The state of Minnesota currently holds more than $650 million in unclaimed property belonging to its residents.
That's right, more than $650 million being held in accounts that is the rightful property of Minnesota's people, and the state is being criticized for knowing who it belongs to, but not doing enough to get it back to them.
But now, moves are being taken that could more efficiently reunite people with their money.
A class action lawsuit has been filed this week in Ramsey County District Court by Timothy Hall Jr., who the Pioneer Press reports claims he didn't get a final paycheck after leaving his retail job and was never told it was available.
He eventually found it on Missingmoney.com, the website used by the state of Minnesota to help people track down their property, but issued the class-action lawsuit against the state for "profiting enormously" from the hundreds of millions of dollars in its general fund that belongs to residents.
TThe lawsuit says the state's use of the Missingmoney website is not an adequate service to help people get their money, the newspaper notes, and also asks the court if the state's seizure of unclaimed property without notifying owners is a breach of peoples' Fifth Amendment rights.
State has a 'wallet full of your cash'
KARE 11 reported earlier this week that Rep. Joe Atkins, D-Inver Grove Heights, has put forward a bill to improve the state's handling of unclaimed property that addresses several of the concerns in the lawsuit.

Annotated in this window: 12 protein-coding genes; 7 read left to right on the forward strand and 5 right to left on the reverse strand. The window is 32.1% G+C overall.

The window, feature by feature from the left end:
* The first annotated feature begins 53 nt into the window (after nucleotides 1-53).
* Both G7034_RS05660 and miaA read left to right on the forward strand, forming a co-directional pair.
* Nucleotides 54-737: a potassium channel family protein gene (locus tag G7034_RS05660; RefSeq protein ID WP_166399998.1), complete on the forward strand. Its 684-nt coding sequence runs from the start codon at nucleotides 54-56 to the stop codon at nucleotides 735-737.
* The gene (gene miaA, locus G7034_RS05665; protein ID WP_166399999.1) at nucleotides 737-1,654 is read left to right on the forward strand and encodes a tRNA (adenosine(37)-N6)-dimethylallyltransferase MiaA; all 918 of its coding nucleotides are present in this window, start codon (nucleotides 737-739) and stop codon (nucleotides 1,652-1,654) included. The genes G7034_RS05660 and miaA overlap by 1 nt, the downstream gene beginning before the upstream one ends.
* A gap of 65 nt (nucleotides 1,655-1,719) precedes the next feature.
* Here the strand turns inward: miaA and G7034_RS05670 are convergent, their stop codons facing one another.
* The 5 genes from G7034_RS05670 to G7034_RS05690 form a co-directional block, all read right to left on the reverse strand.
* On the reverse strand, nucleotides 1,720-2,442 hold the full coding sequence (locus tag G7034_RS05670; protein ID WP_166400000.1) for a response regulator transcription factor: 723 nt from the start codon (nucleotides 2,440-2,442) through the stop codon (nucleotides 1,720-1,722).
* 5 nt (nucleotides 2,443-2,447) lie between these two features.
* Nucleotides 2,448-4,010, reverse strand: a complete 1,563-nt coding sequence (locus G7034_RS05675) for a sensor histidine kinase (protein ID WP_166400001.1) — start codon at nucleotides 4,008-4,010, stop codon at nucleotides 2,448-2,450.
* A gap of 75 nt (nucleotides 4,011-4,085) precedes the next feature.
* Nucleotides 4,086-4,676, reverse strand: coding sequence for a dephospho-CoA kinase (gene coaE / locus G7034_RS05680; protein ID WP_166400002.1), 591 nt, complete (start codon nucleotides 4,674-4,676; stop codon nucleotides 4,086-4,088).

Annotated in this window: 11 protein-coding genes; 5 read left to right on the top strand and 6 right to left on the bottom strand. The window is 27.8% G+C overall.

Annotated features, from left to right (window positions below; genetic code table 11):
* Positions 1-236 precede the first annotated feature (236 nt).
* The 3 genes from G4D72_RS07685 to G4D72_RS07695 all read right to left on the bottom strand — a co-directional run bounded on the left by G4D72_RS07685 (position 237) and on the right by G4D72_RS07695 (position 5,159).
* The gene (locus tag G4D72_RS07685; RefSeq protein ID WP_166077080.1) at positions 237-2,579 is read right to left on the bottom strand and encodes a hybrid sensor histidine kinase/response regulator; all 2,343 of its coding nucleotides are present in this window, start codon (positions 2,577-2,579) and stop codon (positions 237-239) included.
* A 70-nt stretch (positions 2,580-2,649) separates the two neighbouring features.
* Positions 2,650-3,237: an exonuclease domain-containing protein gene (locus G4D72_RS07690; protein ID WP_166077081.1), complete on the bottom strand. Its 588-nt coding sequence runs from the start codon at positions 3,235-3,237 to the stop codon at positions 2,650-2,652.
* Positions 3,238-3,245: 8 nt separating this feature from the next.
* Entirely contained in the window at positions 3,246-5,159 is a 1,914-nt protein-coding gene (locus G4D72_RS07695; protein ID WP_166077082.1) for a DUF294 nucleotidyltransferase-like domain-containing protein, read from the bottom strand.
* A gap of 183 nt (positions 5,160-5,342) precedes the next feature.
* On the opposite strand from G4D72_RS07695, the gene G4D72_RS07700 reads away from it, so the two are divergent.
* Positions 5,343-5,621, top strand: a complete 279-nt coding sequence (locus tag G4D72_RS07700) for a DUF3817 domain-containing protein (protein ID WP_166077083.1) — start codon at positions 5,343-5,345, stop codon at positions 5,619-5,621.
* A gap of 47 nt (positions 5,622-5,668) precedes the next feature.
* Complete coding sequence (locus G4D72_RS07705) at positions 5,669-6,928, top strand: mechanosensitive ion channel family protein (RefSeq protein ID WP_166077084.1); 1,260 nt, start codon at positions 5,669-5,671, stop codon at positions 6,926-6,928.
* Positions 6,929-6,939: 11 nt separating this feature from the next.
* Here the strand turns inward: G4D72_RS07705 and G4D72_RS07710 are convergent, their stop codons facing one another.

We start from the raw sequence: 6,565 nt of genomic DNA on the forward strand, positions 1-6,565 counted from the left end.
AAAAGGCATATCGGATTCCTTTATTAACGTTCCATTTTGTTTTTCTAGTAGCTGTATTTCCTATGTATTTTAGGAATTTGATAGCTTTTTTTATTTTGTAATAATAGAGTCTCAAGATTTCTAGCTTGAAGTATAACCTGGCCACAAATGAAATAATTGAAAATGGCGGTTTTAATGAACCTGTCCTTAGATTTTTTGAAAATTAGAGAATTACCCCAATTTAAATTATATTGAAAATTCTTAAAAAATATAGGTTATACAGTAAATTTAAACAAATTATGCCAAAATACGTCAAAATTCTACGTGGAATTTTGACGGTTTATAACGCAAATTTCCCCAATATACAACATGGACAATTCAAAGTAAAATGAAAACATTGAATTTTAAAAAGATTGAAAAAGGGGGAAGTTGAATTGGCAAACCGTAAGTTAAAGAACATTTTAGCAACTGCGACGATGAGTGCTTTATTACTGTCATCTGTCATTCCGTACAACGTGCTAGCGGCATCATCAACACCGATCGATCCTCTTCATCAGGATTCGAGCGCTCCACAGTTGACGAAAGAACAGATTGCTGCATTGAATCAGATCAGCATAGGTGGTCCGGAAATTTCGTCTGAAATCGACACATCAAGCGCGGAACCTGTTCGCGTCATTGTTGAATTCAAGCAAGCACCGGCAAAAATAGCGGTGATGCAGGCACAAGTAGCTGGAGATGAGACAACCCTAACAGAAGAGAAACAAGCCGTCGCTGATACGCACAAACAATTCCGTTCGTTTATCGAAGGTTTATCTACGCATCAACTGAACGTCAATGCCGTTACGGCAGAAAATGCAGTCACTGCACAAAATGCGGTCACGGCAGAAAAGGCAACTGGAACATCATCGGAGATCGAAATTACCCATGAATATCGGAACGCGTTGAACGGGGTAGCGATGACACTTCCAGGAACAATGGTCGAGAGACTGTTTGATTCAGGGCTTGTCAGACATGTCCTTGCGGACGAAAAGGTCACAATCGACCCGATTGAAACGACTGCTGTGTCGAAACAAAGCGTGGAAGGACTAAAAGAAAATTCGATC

He says that newspaper adverts with the owners' names should be published in newspapers (something that state used to do, but fell victim to budget cuts), as well as taking "proactive efforts" to notify owners their property is being held.
He also wants the state to provide the names of owners to state representatives, who can then reach out to their individuals themselves.
Writing in the St. Cloud Times, he said: "Minnesota law does not require the Department of Commerce to take any steps to find owners. So the money just sits there. And sits there. And grows in the state's coffers. To me, that is like finding a lost wallet full of cash, with an ID in it, but not calling the owner."
"The state's effort is the online equivalent of occasionally stapling a sign to a utility pole saying we found a lost wallet," he adds. "Even though we know the name of the owner and his or her last known address, the state waits for the owner to find us."
The Commerce Commissioner told KARE on Wednesday that it "is committed to continuing its work to unite Minnesotans with their missing money."